Hop Fastpass
The standard adult Hop Fastpass card
LocationPortland, Oregon metro area
LaunchedJuly 17, 2017[a]
CurrencyUSD ($250 maximum load)

Hop Fastpass is a contactless smart card for public transit fare payment on most transit modes in the Portland, Oregon, metropolitan area including MAX Light Rail, WES commuter rail, Portland Streetcar, The Vine, and all TriMet and C-TRAN buses. An initial release to the general public began on July 5, 2017, with the official launch on July 17.[2] The program is managed by TriMet.

The Hop card is a purple credit card-sized stored-value contactless smartcard that can hold a cash value or day or monthly passes for various systems. Because all terminals that read Hop cards can also accept NFC-based mobile payment, "virtual" Hop cards are available for use on any iOS or Android smartphone supporting Apple Pay or Google Pay respectively; these are functionally identical to physical cards. Day or month passes allowing unlimited rides within the given time frame can be "earned" by purchasing an amount in single fares equal to the cost of the pass;[3] a year pass, which costs as much as 11 earned month passes, can also be purchased up-front.[4] Passengers must tap on each time they enter the system by holding the card to an electronic reader to validate a pass or deduct funds. Cards can be reloaded using a credit or debit card online, using a mobile app, calling a toll-free number, or at local retailers and ticket offices. Cash can be used when reloading the card in person.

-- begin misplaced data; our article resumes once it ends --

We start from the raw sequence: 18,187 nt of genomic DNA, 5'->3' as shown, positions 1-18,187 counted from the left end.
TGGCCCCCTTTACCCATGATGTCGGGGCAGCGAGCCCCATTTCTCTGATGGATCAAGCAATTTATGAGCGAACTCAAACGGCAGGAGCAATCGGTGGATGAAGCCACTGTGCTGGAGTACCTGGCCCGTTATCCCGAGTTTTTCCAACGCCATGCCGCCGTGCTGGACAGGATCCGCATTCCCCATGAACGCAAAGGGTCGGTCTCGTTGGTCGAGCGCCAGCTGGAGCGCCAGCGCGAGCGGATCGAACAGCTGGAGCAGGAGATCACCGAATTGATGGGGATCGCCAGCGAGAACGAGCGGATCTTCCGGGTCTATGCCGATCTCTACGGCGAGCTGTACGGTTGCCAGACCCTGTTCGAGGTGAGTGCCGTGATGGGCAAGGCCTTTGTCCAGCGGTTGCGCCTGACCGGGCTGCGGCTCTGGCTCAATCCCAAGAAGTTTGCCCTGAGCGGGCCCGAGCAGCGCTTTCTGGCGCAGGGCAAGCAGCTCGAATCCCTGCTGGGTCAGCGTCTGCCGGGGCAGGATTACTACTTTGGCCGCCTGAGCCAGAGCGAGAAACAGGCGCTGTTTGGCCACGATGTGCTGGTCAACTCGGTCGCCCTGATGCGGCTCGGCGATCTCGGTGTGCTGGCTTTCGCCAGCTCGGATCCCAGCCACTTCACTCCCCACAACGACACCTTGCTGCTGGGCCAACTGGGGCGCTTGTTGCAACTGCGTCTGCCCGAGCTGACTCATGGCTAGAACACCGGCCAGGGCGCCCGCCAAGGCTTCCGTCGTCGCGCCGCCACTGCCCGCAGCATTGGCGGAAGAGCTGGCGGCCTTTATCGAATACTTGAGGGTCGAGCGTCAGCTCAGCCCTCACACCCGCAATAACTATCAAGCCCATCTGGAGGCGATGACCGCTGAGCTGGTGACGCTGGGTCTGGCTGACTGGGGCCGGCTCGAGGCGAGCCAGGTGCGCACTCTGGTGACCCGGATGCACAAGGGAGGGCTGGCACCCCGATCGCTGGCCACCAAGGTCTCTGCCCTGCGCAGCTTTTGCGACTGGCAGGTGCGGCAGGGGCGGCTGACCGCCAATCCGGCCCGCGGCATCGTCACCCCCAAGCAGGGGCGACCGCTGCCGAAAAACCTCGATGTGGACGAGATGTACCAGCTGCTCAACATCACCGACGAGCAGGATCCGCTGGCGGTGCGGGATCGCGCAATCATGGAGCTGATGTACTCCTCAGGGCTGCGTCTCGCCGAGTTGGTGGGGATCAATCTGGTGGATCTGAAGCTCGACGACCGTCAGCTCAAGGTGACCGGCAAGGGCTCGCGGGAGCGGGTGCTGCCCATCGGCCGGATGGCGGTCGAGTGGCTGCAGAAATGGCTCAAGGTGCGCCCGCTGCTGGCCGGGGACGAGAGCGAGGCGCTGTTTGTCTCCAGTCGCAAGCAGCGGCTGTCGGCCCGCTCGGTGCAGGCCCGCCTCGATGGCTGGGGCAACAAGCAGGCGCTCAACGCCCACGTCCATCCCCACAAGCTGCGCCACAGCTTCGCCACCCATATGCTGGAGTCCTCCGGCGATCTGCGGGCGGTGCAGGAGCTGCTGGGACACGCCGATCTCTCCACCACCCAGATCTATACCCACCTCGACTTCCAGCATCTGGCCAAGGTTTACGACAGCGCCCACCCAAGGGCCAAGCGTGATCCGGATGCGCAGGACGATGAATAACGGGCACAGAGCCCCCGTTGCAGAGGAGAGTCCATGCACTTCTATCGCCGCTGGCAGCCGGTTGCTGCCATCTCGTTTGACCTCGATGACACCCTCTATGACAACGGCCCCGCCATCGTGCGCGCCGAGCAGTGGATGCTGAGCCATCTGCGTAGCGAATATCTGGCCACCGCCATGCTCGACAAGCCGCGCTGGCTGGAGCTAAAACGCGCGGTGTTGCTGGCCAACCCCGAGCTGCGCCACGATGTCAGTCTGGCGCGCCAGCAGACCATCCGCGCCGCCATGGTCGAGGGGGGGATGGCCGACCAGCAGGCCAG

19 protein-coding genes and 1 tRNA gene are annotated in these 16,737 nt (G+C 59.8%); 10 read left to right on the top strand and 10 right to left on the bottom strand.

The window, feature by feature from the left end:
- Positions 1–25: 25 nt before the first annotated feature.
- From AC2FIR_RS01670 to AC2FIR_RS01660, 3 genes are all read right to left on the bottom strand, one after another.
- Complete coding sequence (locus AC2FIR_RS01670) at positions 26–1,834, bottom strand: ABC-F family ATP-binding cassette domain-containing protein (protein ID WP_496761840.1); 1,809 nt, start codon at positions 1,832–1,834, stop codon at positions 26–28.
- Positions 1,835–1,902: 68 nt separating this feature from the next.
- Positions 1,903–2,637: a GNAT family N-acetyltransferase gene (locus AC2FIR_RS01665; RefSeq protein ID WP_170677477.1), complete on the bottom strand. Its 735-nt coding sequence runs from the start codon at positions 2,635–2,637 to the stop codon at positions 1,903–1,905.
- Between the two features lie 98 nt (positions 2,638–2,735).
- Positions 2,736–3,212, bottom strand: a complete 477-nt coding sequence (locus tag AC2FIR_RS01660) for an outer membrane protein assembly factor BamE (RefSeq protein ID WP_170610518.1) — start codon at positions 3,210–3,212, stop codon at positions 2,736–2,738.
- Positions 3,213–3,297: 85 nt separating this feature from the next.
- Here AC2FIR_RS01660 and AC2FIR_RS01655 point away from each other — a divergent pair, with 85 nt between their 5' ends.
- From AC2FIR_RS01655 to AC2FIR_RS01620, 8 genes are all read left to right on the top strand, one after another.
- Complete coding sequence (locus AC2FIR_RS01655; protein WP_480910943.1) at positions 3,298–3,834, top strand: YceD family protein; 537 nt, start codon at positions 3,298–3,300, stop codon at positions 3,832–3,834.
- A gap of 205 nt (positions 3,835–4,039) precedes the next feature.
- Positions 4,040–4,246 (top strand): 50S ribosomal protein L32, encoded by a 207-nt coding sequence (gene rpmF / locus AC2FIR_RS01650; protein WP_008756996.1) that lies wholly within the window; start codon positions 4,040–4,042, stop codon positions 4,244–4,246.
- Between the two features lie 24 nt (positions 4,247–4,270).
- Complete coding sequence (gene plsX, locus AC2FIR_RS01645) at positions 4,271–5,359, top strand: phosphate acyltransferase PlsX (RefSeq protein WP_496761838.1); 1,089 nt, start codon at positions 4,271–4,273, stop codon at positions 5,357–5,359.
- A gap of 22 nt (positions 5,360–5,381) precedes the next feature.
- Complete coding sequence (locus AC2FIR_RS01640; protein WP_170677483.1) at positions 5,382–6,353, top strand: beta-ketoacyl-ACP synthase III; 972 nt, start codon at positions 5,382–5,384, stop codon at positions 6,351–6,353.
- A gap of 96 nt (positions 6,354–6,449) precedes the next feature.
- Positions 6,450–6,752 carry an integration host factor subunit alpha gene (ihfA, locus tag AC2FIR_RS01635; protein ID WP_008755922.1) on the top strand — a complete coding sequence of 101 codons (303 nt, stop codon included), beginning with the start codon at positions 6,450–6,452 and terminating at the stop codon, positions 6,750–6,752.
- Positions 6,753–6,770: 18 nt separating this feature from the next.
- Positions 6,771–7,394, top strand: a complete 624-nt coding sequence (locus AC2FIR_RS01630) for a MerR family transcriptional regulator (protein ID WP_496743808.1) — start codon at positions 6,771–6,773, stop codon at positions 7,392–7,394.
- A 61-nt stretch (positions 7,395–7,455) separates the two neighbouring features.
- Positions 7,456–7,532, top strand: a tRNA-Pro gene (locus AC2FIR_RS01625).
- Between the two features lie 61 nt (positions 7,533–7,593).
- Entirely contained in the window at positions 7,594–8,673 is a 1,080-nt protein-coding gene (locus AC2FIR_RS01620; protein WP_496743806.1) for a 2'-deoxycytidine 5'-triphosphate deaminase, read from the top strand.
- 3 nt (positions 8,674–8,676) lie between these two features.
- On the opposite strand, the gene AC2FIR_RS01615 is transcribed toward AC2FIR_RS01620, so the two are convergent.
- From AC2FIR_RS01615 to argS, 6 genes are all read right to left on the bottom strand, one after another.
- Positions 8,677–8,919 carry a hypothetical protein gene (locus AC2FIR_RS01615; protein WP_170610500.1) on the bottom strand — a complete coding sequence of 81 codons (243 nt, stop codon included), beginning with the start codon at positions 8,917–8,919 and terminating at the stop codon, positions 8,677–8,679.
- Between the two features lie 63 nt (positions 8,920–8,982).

A Hop card reader inside a TriMet  bus
A Hop card reader inside a TriMet bus

Prior to the introduction of electronic payments on the network, paper tickets and passes were used by Portland-area transit agencies. The tickets needed to be validated at ticket validators on the Streetcar or at MAX and WES stations. They did not offer fare exchange or extension.[5] Installation of Hop readers began in March 2015, and was completed by the end of 2016. A public beta began in February 2017.[6] The system cost $35.9 million to install and test at the time of its public release.[7]


The Hop Card uses ISO 14443-compliant RFID technology allowing the card to be read/written without direct contact. The card uses the NXP/Philips MIFARE DESFire EV1 256B.[8] Hop Card readers can also read information from contactless bank cards and mobile wallets.[9]


The card's initial design is an ISO 7810 standard-sized purple card, with the Hop logo, and the logos of the three participating transit agencies at the top, and a colored bar at the bottom.[5] The colored bar indicates the type of card: purple for standard adult fares, green for "honored citizen" which includes seniors, low-income riders, and riders with disabilities, and orange for youth cards. Cards also have a hole punched in them for use with a lanyard.[10]

The Hop name was chosen in September 2015, beating out other candidates, including 1Pass, Indigo, Umbrella, Via and Lynx, that were proposed in 2014. Its name references both rabbits and the hops used in craft beers brewed in Portland.[11]


Hop cards can be purchased at any participating transit agencies' ticket offices, as well as local grocery and convenience stores.[12]


The Hop card readers at MAX stations and C-Tran "Vine" stations are mounted on freestanding posts.
The Hop card readers at MAX stations and C-Tran "Vine" stations are mounted on freestanding posts.

The card must be tapped each time the system is entered or a transfer is made. It can be tapped on boarding a bus or streetcar, or tapped before boarding the light rail, commuter rail, or BRT. On tapping the card a display shows the time remaining on the current ticket or pass. It also displays any relevant low-balance alerts with an audible sound. There is no penalty for tapping the card more than once within the duration of a ticket. Unlike some systems, there is no need to tap out when leaving the system since fare is the same regardless of the point of exit.[13]